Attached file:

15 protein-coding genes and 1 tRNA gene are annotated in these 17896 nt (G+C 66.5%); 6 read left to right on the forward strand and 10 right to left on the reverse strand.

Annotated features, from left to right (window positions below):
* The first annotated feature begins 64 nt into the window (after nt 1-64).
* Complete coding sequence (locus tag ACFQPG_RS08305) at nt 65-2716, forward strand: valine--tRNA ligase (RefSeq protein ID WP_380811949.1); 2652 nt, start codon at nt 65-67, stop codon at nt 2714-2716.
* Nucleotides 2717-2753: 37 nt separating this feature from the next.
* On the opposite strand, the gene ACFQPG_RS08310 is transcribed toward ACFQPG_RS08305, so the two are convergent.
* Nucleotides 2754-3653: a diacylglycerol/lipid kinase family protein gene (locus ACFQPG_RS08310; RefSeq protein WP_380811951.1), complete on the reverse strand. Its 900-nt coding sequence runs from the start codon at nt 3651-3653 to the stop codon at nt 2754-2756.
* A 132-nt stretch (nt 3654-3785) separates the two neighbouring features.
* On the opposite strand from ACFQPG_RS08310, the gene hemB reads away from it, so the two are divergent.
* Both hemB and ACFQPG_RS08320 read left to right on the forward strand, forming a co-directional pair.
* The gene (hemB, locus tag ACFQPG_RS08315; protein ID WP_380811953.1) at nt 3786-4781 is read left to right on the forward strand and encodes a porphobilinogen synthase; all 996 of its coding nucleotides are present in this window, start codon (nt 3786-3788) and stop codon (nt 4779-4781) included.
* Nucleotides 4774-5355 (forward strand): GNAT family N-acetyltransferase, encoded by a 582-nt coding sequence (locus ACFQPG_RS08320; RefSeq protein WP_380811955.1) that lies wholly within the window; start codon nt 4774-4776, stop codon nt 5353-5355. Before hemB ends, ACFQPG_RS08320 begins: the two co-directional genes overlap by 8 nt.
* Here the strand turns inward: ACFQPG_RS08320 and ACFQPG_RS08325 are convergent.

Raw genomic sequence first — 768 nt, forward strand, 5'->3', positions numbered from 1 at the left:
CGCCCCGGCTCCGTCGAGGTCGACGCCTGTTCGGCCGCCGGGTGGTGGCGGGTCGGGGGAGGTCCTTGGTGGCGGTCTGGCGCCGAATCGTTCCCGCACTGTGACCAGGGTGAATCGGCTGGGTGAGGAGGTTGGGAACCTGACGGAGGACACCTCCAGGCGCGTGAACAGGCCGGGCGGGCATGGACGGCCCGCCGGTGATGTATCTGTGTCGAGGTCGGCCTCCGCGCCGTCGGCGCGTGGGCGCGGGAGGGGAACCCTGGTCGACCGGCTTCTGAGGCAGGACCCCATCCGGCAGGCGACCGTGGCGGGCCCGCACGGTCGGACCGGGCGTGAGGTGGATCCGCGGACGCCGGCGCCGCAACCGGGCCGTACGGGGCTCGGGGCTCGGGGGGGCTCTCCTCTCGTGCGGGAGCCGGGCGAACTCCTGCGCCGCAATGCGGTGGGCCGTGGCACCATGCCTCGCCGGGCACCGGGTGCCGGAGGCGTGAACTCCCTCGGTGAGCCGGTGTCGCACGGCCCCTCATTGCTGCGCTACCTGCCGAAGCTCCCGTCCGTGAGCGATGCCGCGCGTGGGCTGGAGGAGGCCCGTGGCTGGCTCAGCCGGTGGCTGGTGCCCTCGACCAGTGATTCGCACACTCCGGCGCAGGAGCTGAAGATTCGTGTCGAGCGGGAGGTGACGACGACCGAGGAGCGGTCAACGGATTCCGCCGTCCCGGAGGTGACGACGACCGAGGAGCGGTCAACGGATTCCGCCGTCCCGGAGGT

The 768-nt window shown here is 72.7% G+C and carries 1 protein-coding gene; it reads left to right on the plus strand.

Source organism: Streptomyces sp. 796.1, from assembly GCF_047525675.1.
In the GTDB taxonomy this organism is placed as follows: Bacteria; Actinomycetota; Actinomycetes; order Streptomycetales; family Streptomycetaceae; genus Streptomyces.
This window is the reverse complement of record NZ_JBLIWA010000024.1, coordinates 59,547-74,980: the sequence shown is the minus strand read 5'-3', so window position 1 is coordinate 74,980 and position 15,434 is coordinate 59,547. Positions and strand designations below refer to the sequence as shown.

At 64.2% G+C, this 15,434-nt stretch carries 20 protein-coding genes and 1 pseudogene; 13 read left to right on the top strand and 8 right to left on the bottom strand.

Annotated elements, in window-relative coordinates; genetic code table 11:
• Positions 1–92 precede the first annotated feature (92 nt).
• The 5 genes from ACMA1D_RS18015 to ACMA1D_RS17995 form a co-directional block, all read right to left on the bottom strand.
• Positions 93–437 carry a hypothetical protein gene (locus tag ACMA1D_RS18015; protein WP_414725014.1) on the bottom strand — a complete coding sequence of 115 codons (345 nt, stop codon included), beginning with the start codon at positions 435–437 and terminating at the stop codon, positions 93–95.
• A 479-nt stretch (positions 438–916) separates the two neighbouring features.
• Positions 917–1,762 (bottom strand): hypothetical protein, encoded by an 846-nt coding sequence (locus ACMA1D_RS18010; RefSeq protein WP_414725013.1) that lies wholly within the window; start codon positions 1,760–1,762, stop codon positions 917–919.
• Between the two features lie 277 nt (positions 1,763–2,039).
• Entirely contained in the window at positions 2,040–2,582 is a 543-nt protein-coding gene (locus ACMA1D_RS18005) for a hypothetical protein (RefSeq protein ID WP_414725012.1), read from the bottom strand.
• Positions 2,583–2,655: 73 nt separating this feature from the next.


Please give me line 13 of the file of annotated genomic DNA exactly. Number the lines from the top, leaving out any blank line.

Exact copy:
* Here the strand turns inward: ACFQPG_RS08320 and ACFQPG_RS08325 are convergent.